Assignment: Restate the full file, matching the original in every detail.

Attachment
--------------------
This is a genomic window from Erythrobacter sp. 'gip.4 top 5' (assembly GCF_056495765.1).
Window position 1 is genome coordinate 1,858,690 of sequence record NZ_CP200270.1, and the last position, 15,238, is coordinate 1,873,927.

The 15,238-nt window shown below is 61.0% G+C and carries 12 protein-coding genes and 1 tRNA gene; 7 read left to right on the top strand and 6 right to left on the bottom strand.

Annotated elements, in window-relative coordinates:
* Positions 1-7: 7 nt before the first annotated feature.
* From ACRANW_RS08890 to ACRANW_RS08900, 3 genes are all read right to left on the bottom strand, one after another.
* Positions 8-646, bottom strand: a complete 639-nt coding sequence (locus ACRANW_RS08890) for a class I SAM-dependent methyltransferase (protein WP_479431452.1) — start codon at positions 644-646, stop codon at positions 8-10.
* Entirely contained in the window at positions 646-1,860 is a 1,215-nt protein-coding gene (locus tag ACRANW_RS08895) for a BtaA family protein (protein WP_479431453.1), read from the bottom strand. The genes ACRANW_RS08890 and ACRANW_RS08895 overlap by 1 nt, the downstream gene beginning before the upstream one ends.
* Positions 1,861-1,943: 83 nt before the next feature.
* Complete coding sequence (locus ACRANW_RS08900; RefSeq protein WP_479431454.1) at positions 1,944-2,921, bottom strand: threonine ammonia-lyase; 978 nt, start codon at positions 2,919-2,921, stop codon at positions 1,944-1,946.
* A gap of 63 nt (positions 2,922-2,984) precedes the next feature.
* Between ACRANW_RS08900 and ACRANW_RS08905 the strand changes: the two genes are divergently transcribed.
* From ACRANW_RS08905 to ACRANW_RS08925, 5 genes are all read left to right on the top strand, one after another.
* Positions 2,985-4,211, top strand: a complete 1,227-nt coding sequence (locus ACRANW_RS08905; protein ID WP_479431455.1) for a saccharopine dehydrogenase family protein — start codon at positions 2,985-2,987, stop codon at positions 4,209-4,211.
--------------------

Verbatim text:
This is a genomic window from Erythrobacter sp. 'gip.4 top 5' (assembly GCF_056495765.1).
Window position 1 is genome coordinate 1,858,690 of sequence record NZ_CP200270.1, and the last position, 15,238, is coordinate 1,873,927.

The 15,238-nt window shown below is 61.0% G+C and carries 12 protein-coding genes and 1 tRNA gene; 7 read left to right on the top strand and 6 right to left on the bottom strand.

Annotated elements, in window-relative coordinates:
* Positions 1-7: 7 nt before the first annotated feature.
* From ACRANW_RS08890 to ACRANW_RS08900, 3 genes are all read right to left on the bottom strand, one after another.
* Positions 8-646, bottom strand: a complete 639-nt coding sequence (locus ACRANW_RS08890) for a class I SAM-dependent methyltransferase (protein WP_479431452.1) — start codon at positions 644-646, stop codon at positions 8-10.
* Entirely contained in the window at positions 646-1,860 is a 1,215-nt protein-coding gene (locus tag ACRANW_RS08895) for a BtaA family protein (protein WP_479431453.1), read from the bottom strand. The genes ACRANW_RS08890 and ACRANW_RS08895 overlap by 1 nt, the downstream gene beginning before the upstream one ends.
* Positions 1,861-1,943: 83 nt before the next feature.
* Complete coding sequence (locus ACRANW_RS08900; RefSeq protein WP_479431454.1) at positions 1,944-2,921, bottom strand: threonine ammonia-lyase; 978 nt, start codon at positions 2,919-2,921, stop codon at positions 1,944-1,946.
* A gap of 63 nt (positions 2,922-2,984) precedes the next feature.
* Between ACRANW_RS08900 and ACRANW_RS08905 the strand changes: the two genes are divergently transcribed.
* From ACRANW_RS08905 to ACRANW_RS08925, 5 genes are all read left to right on the top strand, one after another.
* Positions 2,985-4,211, top strand: a complete 1,227-nt coding sequence (locus ACRANW_RS08905; protein ID WP_479431455.1) for a saccharopine dehydrogenase family protein — start codon at positions 2,985-2,987, stop codon at positions 4,209-4,211.